In the present study, we conducted a subgroup analysis of outcomes using Xie et al.'s data after IPTW. The outcomes analyzed included 28-day and hospital mortality, SOFA score, lactate level, IL-6 level, NE dose, length of hospital stay, and length of ICU stay. The subgroup analysis was performed according to the study design (i.e., RCTs vs. observational studies) if the outcomes were present in both types of studies. The certainty of the evidence was rated with the GRADE method. According to the subgroup analysis based on observational studies, oXiris was associated with a shorter length of ICU stay and lower 28-day mortality than other filters in patients with sepsis. And the certainty of the evidence was low. However, the meta-analysis of RCTs showed that oXiris did not significantly differ from other filters regarding 28-day mortality or length of ICU stay (P > 0.05). The very low certainty of the evidence may be attributed to the risk of bias, the small sample size of the RCTs, and imprecision. Given that the certainty of evidence from observational studies was higher than that from RCTs, it was inferred that oXiris was associated with lower 28-day mortality and shorter length of ICU stay in patients with sepsis. The meta-analysis of observational studies indicated that the oXiris filter showed reductions in the SOFA score, lactate level, and NE dose compared to other filters. However, no significant differences were observed when considering the findings from the meta-analysis of RCTs. The lack of significant variance during the analysis of RCTs may be attributed to the small sample sizes of the included RCTs. Evidence from RCTs or observational studies had very low levels of certainty. Based on the available evidence, the pooled results of all observational studies and RCTs suggested potential reduction effects with oXiris on the SOFA score, lactate level, and NE dose compared to other filters. However, the very low certainty of the evidence from both types of studies suggests that more high-quality RCTs are needed to confirm these findings. The meta-analysis of either RCTs or observational studies suggests a potential reduction effect of oXiris compared to other filters on the IL-6 level. However, the certainty of the evidence from both types of studies was very low. It is important to note that Guan et al.'s study, excluded from the meta-analysis due to significant baseline differences, did not find a lower IL-6 level with CRRT using oXiris for 72 h. Therefore, the effectiveness of the oXiris filter in reducing the IL-6 level remains controversial.
In three studies, the interleukin-8 (IL-8) level in the oXiris group was lower than in the control group and showed significant differences [6, 24, 30]. Furthermore, the oXiris-CVVH group's vasoactive inotropic score (VIS) was significantly lower than the control group in three studies [17, 24, 25]. Two of the included studies showed that the lower serum endotoxin degree was significantly associated with the oXiris filter group after treatment compared to other filters in CRRT [6, 27].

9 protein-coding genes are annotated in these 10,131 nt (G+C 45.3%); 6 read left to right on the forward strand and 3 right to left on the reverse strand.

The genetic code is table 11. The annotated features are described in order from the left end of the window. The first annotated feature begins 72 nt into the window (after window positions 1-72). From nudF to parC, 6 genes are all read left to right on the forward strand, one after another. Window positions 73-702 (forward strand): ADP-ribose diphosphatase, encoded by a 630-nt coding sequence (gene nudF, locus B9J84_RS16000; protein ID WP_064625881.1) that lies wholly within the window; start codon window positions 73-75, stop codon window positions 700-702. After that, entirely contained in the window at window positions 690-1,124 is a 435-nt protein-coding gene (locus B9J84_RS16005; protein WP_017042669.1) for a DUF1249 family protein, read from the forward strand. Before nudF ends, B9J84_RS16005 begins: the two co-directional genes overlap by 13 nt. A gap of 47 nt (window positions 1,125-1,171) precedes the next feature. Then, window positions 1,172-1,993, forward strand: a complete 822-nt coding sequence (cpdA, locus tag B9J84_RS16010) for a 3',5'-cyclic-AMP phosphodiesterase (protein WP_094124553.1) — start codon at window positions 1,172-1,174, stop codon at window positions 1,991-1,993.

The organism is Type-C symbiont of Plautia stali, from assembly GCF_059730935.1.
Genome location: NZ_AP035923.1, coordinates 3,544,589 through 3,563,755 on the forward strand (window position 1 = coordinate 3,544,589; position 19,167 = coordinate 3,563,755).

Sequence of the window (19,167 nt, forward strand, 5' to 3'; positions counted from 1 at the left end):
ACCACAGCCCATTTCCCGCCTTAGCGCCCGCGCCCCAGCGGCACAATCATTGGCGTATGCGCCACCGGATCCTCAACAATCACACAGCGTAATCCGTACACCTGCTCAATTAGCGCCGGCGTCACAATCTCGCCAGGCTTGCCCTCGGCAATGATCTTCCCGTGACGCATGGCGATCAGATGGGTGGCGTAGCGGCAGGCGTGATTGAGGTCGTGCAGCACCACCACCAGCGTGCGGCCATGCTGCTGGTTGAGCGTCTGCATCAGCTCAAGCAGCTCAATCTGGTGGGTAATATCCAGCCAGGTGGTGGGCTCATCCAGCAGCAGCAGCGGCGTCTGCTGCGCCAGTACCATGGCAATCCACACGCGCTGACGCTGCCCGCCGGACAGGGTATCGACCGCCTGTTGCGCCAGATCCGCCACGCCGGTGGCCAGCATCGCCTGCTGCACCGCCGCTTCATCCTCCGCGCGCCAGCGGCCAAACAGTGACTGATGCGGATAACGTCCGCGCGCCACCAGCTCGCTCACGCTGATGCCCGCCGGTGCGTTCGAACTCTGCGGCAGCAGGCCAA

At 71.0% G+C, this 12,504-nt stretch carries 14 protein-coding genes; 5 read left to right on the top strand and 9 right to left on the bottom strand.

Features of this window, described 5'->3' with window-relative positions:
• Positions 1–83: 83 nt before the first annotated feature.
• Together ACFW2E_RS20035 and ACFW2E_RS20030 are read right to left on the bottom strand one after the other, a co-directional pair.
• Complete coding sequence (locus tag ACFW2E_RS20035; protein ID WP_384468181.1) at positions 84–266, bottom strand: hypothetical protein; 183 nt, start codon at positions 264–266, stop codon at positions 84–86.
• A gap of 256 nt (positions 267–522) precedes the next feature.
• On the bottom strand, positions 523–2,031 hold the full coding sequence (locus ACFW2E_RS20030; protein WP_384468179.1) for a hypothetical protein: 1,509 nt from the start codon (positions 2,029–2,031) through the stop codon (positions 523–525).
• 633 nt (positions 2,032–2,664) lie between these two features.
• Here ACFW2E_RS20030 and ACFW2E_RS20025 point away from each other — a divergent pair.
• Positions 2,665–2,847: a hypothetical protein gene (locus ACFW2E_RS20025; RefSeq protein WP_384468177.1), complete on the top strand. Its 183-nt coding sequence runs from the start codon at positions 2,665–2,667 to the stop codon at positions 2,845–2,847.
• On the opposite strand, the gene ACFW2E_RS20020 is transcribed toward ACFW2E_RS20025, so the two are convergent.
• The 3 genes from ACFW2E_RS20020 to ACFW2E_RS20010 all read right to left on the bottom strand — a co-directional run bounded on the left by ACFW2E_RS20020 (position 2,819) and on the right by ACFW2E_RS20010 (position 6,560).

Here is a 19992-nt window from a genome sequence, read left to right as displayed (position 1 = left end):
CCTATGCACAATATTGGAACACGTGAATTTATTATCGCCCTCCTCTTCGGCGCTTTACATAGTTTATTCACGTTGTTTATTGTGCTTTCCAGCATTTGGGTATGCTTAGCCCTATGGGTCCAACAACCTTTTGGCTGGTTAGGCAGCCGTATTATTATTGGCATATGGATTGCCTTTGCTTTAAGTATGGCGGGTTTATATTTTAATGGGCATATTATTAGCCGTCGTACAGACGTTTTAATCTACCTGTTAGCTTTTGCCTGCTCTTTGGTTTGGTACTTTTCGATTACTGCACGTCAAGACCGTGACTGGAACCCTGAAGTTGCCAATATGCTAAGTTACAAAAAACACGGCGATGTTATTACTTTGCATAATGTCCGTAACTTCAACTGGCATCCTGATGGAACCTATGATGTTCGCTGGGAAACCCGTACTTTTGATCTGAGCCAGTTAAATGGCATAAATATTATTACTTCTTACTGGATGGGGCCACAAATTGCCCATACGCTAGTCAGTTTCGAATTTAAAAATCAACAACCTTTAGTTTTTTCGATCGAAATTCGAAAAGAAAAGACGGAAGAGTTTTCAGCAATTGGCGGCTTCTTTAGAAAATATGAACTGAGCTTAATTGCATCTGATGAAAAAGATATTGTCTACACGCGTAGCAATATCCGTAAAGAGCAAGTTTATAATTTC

Moreover, we found that the length of hospital stay, ICU and hospital mortality, and 90-day mortality did not differ significantly, possibly due to small sample sizes and insufficient statistical efficiency. The evidence for these outcomes had a low or very low level of certainty primarily due to the small sample size and unclear risk of bias of most observational studies and RCTs.
In vitro studies have shown that oXiris could remove both endotoxin and cytokines compared to CytoSorb and Toraymyxin . The adsorption of endotoxins and cytokines by the oXiris membrane could reduce the inflammation of the organism and rapidly alleviate the cascade response caused by inflammatory factors, thus improving the patient's outcome . Current adsorptive blood purification techniques have been observed to improve hemodynamics and the respiratory system [34,35,36]. They involve the removal of bacterial toxins and cytokines from the patient's blood, suppressing excessive inflammatory responses, and restoring immune homeostasis . The cellular theory proposes that adsorptive blood purification techniques can interact with immune cells and the blood filter, leading to various cellular responses. These blood purification methods can potentially regulate the expression of molecules on the surface of leukocytes involved in adhesion and migration, antigen presentation, and apoptosis. Some immune cells, such as neutrophils and monocytes, can also adhere to blood purification tools, contributing to regulating the immune system . The oXiris membrane and other adsorptive blood purification techniques hold significant implications for treating sepsis patients by modulating immune cell responses and promoting immune system balance.
Low or very low quality of evidence from the present study suggested that compared with other filters (AN69-ST, M100, M150 and FX80), the use of the oXiris filter may be associated with better hemodynamic improvements (NE dose, and lactate level), improvement in organ function (SOFA score), shorter length of ICU stay, and lower short-term mortality. However, the oXiris filter did not bring benefits in reducing long-term mortality (90-day mortality), which may be attributed due to the small sample size. Overall, the oXiris filter may be promising for CRRT in sepsis patients. However, due to the small sample size and limited quality of the original studies, the role of oXiris remains to be further explored through future high-quality studies.